“Mauger will not carry out his threat if your father can convince him that he had no foreknowledge of my actions, which he did not. And that whining weasel Mauger keeps as his enforcer will have no choice but to attest that you were not taken until after the caravan had left Haderyn’s borders.” The duke bent his knees, dropping just far enough so they could look each other in the eyes. “This is your choice, my lady. I will not make it for you. And your father is not here to push your hand.”

Her choice. Etain looked away from his intense gaze. Her choice. She scanned the courtyard below. Most of the people, humans and gryphons alike, were watching them, watching her. What had he told them? Did they know that he meant to take her as wife? Or were they simply watching to see what his captive would do? Her father would demand she surrender to Sir Grimbol and his master. But . . . her father was not here. And if he were stronger, he would not have surrendered her to Mauger or, at least, he would have given her the chance to run.

She studied Ronan again. Mad fool, yes, but he had dared to defy Mauger. He had dared to defy the Monster of Cymru in one of the most blatant ways possible. She still was unsure of whether that made him brave or completely insane. Her choice. For once, it would truly be her choice about the direction her life took from this moment forward. It could also be her doom. But could it be worse than the doom that awaited her as the wife of the Monster of Cymru?

Etain looked up, searching Ronan’s eyes. They still crinkled with that hint of humor that vexed her so but now she looked deeper. She searched for the signs that would give away his cruelty, his malice, his lust for power and women, but there was none. His brown eyes didn’t show her everything but she could see beyond the humor an eagerness of some type and something stronger, something that was missing even from her father’s gaze. She could not find a word to give to that elusive trait but somehow she knew that he would not be the abuser Mauger was known to be . . . could she trust Ronan?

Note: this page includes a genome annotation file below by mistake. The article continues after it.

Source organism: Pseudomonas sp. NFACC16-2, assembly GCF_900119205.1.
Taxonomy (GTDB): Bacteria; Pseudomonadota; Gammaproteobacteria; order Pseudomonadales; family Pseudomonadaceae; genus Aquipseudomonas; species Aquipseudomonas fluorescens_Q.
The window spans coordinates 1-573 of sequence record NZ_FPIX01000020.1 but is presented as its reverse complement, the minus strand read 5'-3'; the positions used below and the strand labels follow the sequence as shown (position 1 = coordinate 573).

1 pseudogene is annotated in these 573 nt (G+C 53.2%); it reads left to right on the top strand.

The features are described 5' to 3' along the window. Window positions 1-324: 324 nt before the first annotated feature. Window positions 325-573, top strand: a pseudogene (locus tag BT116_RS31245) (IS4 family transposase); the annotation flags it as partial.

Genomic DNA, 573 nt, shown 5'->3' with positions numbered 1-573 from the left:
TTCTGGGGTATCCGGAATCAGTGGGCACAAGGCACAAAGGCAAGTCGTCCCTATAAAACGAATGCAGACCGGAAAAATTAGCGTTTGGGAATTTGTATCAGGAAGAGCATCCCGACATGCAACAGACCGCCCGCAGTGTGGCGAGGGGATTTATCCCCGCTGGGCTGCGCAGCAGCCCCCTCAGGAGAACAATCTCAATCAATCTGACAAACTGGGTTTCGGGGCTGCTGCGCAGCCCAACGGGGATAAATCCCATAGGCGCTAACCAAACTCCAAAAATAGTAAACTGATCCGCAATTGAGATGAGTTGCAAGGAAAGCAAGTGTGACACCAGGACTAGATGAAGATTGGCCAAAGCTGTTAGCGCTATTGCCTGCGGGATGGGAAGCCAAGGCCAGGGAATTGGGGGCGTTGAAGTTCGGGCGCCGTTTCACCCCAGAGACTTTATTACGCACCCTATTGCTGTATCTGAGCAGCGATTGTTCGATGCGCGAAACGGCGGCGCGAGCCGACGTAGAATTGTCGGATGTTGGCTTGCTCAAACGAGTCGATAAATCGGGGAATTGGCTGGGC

Perhaps, which was more than she could trust other men who would have dared to steal her away or even the man he had stolen her from. And for now that was enough. Etain uncurled her fingers, allowing them to rest on his wrists, no longer resisting. She nodded once. “I choose you.”

He grinned. “Excellent.” Then he turned to the gryphons and raised his arm. The magnificent creatures stepped back as he shouted, “Filbert!”

Etain flinched slightly, resisting the urge to cover her ears in case he decided to bellow again. But then she was distracted by the shuffling figure emerging from the shadows—the simple grey surcoat of Shaddai’s priests was too short for the lanky frame of its wearer and ended just below his knobby knees, his legs looked rather like twigs covered in matted dark brown moss and his broad feet were shod in worn leather sandals. The priest cleared his throat, drawing her attention from his scrawny frame to his face. Large eyes stared back at her, so wide that he looked startled but she suspected his rheumy blue eyes wore an expression of constant surprise. His mouth was thin and puckered, his nose was long and hooked at the end, while his ears stuck out and his dark hair had receded so his forehead seemed overly long. He offered a jerky bow that reminded her of a hunting stork. “Your grace?”